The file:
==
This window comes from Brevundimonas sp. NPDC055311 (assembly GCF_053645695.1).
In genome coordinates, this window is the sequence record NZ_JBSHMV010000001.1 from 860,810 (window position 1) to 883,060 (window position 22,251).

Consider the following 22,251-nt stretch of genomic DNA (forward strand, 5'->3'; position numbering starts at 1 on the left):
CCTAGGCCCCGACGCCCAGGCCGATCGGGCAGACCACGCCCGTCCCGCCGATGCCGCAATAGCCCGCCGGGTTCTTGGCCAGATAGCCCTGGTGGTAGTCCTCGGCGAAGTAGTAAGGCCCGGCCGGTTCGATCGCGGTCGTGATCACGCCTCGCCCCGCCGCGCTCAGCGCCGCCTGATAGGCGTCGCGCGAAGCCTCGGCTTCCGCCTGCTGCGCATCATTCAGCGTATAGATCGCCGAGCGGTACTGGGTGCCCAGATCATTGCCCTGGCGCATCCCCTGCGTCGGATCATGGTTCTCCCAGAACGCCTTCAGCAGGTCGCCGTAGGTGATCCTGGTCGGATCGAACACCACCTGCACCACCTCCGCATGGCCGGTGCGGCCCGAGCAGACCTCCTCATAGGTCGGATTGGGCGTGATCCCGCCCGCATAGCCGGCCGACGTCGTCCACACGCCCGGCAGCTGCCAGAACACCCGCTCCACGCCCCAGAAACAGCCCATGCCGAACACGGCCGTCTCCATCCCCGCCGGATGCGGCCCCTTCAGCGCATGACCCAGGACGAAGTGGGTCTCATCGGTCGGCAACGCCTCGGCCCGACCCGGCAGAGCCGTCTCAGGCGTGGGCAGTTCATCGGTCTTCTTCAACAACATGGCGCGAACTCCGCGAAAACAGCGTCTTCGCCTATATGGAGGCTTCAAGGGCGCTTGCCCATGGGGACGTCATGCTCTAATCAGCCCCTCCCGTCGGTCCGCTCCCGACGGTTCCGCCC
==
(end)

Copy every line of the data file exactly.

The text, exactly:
This window comes from Brevundimonas sp. NPDC055311 (assembly GCF_053645695.1).
In genome coordinates, this window is the sequence record NZ_JBSHMV010000001.1 from 860,810 (window position 1) to 883,060 (window position 22,251).

Consider the following 22,251-nt stretch of genomic DNA (forward strand, 5'->3'; position numbering starts at 1 on the left):
CCTAGGCCCCGACGCCCAGGCCGATCGGGCAGACCACGCCCGTCCCGCCGATGCCGCAATAGCCCGCCGGGTTCTTGGCCAGATAGCCCTGGTGGTAGTCCTCGGCGAAGTAGTAAGGCCCGGCCGGTTCGATCGCGGTCGTGATCACGCCTCGCCCCGCCGCGCTCAGCGCCGCCTGATAGGCGTCGCGCGAAGCCTCGGCTTCCGCCTGCTGCGCATCATTCAGCGTATAGATCGCCGAGCGGTACTGGGTGCCCAGATCATTGCCCTGGCGCATCCCCTGCGTCGGATCATGGTTCTCCCAGAACGCCTTCAGCAGGTCGCCGTAGGTGATCCTGGTCGGATCGAACACCACCTGCACCACCTCCGCATGGCCGGTGCGGCCCGAGCAGACCTCCTCATAGGTCGGATTGGGCGTGATCCCGCCCGCATAGCCGGCCGACGTCGTCCACACGCCCGGCAGCTGCCAGAACACCCGCTCCACGCCCCAGAAACAGCCCATGCCGAACACGGCCGTCTCCATCCCCGCCGGATGCGGCCCCTTCAGCGCATGACCCAGGACGAAGTGGGTCTCATCGGTCGGCAACGCCTCGGCCCGACCCGGCAGAGCCGTCTCAGGCGTGGGCAGTTCATCGGTCTTCTTCAACAACATGGCGCGAACTCCGCGAAAACAGCGTCTTCGCCTATATGGAGGCTTCAAGGGCGCTTGCCCATGGGGACGTCATGCTCTAATCAGCCCCTCCCGTCGGTCCGCTCCCGACGGTTCCGCCC